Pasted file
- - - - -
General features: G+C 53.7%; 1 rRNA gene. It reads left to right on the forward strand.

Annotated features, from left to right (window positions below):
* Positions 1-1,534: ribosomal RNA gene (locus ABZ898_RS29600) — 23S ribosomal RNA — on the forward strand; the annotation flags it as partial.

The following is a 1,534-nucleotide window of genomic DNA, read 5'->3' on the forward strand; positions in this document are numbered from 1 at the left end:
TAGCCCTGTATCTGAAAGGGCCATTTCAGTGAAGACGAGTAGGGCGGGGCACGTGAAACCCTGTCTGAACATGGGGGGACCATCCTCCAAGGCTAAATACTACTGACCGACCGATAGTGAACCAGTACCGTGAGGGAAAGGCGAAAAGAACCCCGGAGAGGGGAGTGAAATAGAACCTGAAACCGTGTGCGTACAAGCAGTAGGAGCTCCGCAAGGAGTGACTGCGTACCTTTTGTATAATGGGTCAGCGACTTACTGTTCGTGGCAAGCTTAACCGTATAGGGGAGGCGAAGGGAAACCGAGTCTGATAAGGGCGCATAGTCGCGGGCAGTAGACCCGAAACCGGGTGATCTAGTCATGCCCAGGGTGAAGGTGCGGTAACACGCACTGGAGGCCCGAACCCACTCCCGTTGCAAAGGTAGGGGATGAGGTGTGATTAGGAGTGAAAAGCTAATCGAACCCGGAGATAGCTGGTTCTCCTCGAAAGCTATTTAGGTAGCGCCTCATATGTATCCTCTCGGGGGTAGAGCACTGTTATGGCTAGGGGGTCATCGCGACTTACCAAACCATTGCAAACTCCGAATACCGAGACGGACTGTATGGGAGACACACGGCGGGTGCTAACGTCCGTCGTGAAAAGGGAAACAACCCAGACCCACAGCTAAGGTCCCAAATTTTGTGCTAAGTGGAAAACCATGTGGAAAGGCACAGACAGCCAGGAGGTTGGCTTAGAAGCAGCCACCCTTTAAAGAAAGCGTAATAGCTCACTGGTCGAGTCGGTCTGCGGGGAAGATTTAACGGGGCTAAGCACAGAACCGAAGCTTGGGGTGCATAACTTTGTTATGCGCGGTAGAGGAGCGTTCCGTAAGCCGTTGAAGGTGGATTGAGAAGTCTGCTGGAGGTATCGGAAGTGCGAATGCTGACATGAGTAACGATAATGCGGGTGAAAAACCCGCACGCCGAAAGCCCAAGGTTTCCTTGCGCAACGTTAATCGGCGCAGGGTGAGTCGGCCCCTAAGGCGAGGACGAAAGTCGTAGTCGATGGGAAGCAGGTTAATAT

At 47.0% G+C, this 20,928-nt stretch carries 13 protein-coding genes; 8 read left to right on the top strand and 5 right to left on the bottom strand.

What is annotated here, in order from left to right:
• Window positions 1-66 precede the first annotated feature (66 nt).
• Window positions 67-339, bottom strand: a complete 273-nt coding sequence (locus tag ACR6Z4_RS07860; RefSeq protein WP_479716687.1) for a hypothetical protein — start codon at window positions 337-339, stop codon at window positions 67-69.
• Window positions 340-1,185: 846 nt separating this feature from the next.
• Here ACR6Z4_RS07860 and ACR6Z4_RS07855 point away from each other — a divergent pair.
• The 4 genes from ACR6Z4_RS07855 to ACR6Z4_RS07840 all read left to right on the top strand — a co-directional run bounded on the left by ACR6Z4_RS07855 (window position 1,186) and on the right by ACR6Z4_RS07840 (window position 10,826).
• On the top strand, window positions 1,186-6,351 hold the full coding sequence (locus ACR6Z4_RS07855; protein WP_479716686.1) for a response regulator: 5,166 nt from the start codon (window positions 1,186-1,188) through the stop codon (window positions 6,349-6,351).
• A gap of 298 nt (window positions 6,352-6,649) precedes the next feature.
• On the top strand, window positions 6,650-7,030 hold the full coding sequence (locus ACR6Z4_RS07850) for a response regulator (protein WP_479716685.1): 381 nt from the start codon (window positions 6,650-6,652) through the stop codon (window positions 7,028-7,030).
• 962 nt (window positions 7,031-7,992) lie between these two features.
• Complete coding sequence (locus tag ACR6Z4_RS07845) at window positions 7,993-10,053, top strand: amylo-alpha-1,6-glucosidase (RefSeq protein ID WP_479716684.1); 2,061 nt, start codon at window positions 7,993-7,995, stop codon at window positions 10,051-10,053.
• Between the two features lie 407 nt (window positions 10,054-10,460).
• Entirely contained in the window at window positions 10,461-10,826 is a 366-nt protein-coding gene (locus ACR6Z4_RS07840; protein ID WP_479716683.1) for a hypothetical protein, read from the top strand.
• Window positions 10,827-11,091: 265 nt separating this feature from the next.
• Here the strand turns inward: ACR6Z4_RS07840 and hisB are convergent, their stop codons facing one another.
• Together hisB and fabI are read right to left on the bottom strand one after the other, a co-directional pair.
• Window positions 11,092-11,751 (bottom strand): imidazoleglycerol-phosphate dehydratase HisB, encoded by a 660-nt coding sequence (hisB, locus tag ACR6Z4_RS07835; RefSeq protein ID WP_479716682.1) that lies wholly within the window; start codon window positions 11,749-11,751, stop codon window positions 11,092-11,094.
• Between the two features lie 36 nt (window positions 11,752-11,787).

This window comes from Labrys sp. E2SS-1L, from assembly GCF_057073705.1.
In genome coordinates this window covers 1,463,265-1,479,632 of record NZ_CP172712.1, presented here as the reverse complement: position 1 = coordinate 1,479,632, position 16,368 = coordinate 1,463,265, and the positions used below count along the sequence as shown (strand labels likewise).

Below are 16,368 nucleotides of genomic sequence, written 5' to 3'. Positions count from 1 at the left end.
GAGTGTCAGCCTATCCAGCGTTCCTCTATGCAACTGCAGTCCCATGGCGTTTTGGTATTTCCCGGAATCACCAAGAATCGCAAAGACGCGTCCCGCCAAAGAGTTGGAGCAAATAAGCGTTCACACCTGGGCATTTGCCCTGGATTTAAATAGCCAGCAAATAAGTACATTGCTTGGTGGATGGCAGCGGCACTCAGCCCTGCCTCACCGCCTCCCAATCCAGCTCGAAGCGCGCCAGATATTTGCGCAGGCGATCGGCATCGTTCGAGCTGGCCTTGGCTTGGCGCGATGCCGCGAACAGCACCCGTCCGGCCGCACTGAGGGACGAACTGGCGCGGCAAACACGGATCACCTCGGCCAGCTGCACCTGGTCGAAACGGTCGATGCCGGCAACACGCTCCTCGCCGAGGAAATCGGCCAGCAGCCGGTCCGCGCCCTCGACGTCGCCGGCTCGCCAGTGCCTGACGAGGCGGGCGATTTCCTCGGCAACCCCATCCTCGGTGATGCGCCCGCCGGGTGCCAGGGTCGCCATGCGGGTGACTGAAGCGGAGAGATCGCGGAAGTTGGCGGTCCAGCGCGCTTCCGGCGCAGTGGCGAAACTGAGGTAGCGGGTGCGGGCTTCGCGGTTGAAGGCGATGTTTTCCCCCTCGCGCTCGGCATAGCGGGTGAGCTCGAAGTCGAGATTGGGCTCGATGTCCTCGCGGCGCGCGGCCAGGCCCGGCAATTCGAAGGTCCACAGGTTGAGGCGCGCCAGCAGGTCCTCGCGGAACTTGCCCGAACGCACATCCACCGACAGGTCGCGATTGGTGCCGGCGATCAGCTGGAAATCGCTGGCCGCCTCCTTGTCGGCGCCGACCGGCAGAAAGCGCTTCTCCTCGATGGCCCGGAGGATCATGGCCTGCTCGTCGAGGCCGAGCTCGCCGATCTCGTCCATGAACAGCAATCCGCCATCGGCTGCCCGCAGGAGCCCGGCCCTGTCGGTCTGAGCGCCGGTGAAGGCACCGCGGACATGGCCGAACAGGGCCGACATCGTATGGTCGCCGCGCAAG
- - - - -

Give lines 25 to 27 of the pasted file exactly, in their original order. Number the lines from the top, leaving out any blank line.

This window comes from Labrys sp. E2SS-1L, from assembly GCF_057073705.1.
In genome coordinates this window covers 1,463,265-1,479,632 of record NZ_CP172712.1, presented here as the reverse complement: position 1 = coordinate 1,479,632, position 16,368 = coordinate 1,463,265, and the positions used below count along the sequence as shown (strand labels likewise).

Below are 16,368 nucleotides of genomic sequence, written 5' to 3'. Positions count from 1 at the left end.